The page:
Trimurti Temple Complex at Prambanan, Java on Photo Dharma

I first went to Java in 2009, and, of course, my main interest was to see and photograph Borobudur, which I managed to do, collecting over 1,200 photographs at the time, making it by far the largest coverage of the site on the internet or in print.

The second biggest historical site in Java is not Buddhist, but Hindu, and was built around a century after Borobudur, and was perhaps even built as a reaction to it, by rulers who had newly converted to Saivism.

Trimurti Temple Complex at Prambanan

Silhouette of the Prambanan Complex at dawn
Silhouette of the Prambanan Complex at dawn

In May 2006 this site was very badly affected by the Yogyakarta earthquake, which caused extensive damage and rendered the site unstable, and when I was there in 2009 most of the buildings were still off-limits because of the danger.

When returning in 2013 I managed to finish the extra work I had set myself at Borobudur, and then had a few days to photograph the Prambanan complex, which had been reopened in the meantime.

The site consists of three main temples, all facing East, with the Siva Temple in the middle, the Brahma Temple to its south, and a Visnu Temple to its north.

In front of these are temples built for their respective vehicles: a Nandi Bull Temple in front of the Siva Temple, and Angsa (or Hamsa) Goose Temple in front of Brahma’s, and a Garuda Mythological Bird Temple in front of Visnu’s.

Besides these there are other smaller temples around, including Apit Side Temples and the remains of 224 Pervara Shrine Temples in the grounds, only a few of which have been reconstructed.

A model reconstruction of the original site, showing how it would have looked in its heyday, can be found at the bottom of the Pramabanan page.

The main focus of course is on the three main Trimurti Temples. These have many fine bas-reliefs carved around them in much the same way as Borobudur has, but this time telling the Rama Story (on the Siva and Brahma Temples) and the Krishna Story (on the Visnu Temple).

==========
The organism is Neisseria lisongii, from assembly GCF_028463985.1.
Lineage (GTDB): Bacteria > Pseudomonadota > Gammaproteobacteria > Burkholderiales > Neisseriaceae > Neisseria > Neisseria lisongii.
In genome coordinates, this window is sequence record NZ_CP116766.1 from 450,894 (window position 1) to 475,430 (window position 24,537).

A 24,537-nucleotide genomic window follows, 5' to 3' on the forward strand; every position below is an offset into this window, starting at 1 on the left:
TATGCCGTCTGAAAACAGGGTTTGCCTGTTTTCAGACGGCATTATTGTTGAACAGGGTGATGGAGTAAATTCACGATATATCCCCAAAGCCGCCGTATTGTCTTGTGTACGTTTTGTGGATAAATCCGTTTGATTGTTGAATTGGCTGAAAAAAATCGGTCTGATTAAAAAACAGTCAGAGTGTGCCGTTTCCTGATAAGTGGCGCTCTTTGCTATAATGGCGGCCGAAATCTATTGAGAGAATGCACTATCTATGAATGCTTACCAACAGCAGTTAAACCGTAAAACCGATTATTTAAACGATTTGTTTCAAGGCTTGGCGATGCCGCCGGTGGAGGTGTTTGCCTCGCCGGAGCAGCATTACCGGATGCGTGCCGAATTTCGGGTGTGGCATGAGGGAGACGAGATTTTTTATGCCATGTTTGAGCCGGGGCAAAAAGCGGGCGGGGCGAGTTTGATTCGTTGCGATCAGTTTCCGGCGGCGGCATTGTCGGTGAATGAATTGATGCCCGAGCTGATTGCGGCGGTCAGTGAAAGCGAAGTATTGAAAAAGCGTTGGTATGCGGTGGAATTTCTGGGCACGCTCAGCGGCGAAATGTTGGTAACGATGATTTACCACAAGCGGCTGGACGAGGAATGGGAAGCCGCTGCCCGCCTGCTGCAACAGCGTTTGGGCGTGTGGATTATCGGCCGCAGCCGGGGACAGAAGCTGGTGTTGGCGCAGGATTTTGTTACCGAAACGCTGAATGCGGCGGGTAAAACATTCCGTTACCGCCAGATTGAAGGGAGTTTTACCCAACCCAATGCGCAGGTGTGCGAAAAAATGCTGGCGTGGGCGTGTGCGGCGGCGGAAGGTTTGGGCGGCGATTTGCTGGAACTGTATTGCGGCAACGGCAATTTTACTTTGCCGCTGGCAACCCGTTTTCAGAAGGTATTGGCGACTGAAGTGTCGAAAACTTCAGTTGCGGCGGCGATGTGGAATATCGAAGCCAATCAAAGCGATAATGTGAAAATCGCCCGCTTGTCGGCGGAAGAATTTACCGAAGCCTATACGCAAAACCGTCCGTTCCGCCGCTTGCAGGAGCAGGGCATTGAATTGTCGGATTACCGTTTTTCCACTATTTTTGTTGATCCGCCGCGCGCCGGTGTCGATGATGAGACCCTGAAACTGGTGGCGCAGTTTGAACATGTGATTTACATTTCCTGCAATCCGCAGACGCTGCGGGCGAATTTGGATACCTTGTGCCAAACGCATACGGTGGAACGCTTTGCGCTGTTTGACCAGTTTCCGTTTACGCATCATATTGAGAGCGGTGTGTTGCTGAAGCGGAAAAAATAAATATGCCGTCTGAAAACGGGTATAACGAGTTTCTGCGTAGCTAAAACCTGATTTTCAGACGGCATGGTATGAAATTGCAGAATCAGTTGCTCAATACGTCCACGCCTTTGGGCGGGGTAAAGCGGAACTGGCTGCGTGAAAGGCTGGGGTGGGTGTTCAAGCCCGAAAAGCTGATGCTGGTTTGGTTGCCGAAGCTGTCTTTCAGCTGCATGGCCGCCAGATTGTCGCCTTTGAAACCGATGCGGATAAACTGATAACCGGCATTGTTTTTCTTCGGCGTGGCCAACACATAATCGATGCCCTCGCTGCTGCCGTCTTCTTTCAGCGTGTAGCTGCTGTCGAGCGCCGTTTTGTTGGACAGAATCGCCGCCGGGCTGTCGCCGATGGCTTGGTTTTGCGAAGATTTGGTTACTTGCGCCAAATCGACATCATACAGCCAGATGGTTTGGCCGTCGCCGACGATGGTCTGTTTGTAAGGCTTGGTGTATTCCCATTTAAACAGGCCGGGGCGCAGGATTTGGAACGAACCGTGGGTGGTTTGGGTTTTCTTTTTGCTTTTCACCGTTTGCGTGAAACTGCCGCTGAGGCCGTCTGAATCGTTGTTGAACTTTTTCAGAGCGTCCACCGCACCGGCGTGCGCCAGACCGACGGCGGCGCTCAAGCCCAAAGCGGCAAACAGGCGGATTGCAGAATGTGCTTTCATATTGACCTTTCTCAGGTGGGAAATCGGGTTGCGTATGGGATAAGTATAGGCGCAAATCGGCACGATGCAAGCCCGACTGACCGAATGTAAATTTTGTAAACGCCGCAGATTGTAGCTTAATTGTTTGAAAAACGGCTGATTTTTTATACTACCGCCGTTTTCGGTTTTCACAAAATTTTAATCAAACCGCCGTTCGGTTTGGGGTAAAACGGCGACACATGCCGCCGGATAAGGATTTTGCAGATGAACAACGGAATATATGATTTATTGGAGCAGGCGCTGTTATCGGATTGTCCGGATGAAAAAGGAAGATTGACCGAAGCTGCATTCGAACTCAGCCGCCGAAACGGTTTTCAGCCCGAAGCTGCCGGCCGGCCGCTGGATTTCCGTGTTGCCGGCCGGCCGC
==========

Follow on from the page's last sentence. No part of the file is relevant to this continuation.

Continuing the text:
They also have many fine decorations, including Lokapala (World Protector) statues, and Kalpataru (Lucky Tree) reliefs, with equally auspicious creatures at their side: kinnara and kinnari, bulls, deer, geese and peacocks.

The time we were in Prambanan was during the off-season and there were only few tourists there, so we managed to get good and easy access to the monuments, and the photographs have now been published on Photo Dhrama, along with further information about the complex.

This is the last of the reports on the trip to Java in 2013 and I should mention that there were two other sites photographed on the trip: the first is the Ancient Mendut Temple, situated around 5 km from Borobudur. I stayed next door to this temple on my first visit to Java, and got some good photographs at that time, but managed to add around 40 more from the work on this trip.

The second is a small Hindu Temple at Pringapus, which we visited in 2009, but as far as I remember the battery in my camera had run out, and I didn’t manage to photograph it then. This trip we returned and I got some good photographs of this small and fairly remote village temple.

There are still a couple of albums from the Thailand part of the trip to come in the next couple of weeks.


Approach to the Ancient Mendut Temple

 




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